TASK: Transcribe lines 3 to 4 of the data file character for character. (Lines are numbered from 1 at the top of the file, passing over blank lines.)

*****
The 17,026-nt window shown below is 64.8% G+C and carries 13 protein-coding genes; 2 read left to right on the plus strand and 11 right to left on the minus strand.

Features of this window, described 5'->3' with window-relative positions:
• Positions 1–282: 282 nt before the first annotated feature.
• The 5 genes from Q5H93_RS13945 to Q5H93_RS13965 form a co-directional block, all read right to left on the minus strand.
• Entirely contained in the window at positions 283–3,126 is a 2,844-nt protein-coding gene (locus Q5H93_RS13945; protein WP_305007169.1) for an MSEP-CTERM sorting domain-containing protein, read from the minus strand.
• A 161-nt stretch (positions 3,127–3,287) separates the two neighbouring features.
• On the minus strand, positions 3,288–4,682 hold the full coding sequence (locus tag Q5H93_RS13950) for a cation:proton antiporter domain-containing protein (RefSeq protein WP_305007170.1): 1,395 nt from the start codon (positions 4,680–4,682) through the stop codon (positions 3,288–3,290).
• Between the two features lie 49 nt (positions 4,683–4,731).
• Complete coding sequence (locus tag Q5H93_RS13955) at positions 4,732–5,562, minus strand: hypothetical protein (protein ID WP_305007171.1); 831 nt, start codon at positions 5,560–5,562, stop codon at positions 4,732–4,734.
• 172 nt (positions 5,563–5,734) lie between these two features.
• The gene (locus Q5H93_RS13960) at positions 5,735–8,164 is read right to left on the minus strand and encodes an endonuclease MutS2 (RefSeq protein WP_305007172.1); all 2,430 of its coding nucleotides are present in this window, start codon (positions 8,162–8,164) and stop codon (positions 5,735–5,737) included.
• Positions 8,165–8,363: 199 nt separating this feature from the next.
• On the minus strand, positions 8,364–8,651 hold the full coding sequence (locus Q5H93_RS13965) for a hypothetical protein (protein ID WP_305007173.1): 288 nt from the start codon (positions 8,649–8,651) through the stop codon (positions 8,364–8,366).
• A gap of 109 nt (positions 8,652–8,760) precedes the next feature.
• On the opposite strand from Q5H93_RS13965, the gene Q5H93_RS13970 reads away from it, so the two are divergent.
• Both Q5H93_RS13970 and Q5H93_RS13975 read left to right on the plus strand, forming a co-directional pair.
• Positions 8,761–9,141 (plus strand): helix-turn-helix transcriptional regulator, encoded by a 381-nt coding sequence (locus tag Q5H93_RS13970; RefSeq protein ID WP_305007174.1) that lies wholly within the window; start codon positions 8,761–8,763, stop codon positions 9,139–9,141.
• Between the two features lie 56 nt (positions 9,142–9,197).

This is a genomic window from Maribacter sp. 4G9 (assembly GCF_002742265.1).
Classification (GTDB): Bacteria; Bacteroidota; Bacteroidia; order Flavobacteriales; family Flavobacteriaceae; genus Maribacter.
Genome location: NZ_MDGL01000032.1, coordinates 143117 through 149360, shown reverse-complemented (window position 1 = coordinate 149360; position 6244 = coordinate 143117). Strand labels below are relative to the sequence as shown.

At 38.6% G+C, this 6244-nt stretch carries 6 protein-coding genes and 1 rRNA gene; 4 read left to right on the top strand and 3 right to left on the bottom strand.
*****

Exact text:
• Positions 1–282: 282 nt before the first annotated feature.
• The 5 genes from Q5H93_RS13945 to Q5H93_RS13965 form a co-directional block, all read right to left on the minus strand.